that said, a personal nominee for "worst play, indivudual moment" would have to be the time Henne tried to scramble against Penn State, and the tackler just took the ball away from him. technically a fumble, more like a molestation.........and my runner up in this category would be Shawn Crable, blocking the outside guy and letting the inside man run by, on the infamous App State last second field goal attempt.
I remember people bitching that Carr didn't use TO's to save clock at the end of the 2005 Rose Bowl which made no sense to me. A 38 yarder was not a sure thing. Much more sure would have been the result of Carr calling TOs. Young would have dropped back but then realize he was the best player on the field and keep the ball (I was always so happy when he gave the ball to someone else.) He would have run either for a first down or a TD, with various defenders, including Pat Massey, being unable to bring him down. Then, if necessary, Texas would just kick an easier FG.
...we would have had time to respond, with either a FG of our own or a TD if necessary. Breaston took every KO to mid-field in that game. Braylon could not be covered. So yeah, give me 38 effing seconds from the 50 yard line, please.
Well, I doubt Texas would have made the same mistake that PSU made the following season and kicked to Breaston. However, the key was Texas kicked the FG on 3rd down. If Michigan had used their TOs, Texas would most certainly just have gone for the first down. If they make it then they kill the clock for real and kick an easier FG.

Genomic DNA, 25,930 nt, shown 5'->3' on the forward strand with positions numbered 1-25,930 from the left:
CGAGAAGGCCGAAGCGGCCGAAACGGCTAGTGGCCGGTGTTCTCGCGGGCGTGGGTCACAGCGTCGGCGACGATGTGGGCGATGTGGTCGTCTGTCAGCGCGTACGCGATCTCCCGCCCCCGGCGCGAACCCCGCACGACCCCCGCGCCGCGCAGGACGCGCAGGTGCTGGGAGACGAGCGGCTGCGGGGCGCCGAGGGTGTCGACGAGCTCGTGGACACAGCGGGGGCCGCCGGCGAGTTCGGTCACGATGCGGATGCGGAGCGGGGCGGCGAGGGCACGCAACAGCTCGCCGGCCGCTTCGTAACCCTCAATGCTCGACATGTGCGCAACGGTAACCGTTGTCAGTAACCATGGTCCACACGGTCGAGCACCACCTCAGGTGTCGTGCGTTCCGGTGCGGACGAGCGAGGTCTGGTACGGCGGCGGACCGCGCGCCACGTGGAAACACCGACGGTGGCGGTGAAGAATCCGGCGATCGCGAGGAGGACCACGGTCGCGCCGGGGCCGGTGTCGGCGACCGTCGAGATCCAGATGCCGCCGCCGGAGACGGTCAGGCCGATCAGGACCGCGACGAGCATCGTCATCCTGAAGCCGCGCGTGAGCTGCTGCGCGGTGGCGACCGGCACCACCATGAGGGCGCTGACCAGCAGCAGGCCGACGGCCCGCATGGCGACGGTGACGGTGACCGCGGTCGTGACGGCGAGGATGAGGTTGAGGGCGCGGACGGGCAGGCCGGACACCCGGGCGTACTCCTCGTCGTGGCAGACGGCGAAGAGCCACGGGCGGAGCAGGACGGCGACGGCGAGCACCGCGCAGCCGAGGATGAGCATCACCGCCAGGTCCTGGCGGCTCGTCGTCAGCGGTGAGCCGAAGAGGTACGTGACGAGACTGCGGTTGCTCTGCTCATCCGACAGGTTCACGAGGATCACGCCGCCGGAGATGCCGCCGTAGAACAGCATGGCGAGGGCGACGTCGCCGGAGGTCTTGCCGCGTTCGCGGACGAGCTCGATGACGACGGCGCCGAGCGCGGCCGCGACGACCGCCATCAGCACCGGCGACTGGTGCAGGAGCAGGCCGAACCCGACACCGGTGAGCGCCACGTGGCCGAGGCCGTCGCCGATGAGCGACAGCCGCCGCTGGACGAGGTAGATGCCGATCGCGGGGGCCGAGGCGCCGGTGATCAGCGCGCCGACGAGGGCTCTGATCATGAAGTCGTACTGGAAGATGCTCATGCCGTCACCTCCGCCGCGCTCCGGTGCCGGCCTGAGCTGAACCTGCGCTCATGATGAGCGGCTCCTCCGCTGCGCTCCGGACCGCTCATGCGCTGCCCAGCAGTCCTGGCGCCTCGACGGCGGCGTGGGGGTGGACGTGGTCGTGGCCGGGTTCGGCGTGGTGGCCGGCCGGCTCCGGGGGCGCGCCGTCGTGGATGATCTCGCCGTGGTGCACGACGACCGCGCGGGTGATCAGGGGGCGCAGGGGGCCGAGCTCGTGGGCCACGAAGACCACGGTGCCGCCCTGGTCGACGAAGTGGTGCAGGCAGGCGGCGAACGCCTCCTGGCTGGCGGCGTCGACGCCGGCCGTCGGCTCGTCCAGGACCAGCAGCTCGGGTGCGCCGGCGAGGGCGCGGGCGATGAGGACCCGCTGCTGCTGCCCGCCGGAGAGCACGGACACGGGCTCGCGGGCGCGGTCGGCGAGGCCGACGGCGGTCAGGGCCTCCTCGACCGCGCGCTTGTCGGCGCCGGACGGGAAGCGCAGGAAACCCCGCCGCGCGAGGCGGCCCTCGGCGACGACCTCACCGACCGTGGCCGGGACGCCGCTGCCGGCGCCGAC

Personally, I thought the chances of missing that FG were greater than stopping Young on 3rd down.
My two best friends at the time were diehard Texas fans
Note: I say at the time.
That game is still like a twisting dagger in my back, and has caused me much to ache about, ache that not even the good Doctor Scholls can take away.
Also, note to Brian, I'm sure you've already written it all up so it would be hard to do, but I would have done 10-6 worst plays, next day 10-6 best plays, and staggered it like that. This week is starting to feel like it will bring a lot of pain. Like I said though, it would probably be extremely difficult to do that now though.
I was a senior in the MMB during the 2005 season. I got to lead a line out of the tunnel only once - homecoming that year, the Minnesota debacle. My final game as a student in the Big House included the OSU 4th and 4 punt. My final moments wearing the MMB uniform included Tyler Ecker running straight at me and getting tackled pathetically.
Oh, and let's not forget - let's NOT forget, dude:
The basketball team losing to Minnesota in the Big Ten Tournament (after beating them handily a few weeks prior)
...And then again in the NIT finals to Renaldo "Jesus Christ" Balkman
The President's-Trophy-winning Red Wings losing in the first round of the NHL playoffs.
Pistons losing to the Heat? I guess they made the conference finals at least.
I'll never have as much emotional investment in any year as I did in what turned out to be the worst year in the history of sports.
In my five years in the MMB, I got to lead a line out of the tunnel one time -- the 1986 loss to Minnesota on Chip Lohmiller's last-second FG. I went 2-3 in bowl games (wins @ Fiesta vs. NEB and @ Hall of Fame vs. ALA). Did get to run out of Ohio Stadium the following week knowing we were going to the Rose Bowl (thanks to Harbaugh's guarantee).
Four NCAA hoop tournaments, never made it past the Sweet 16.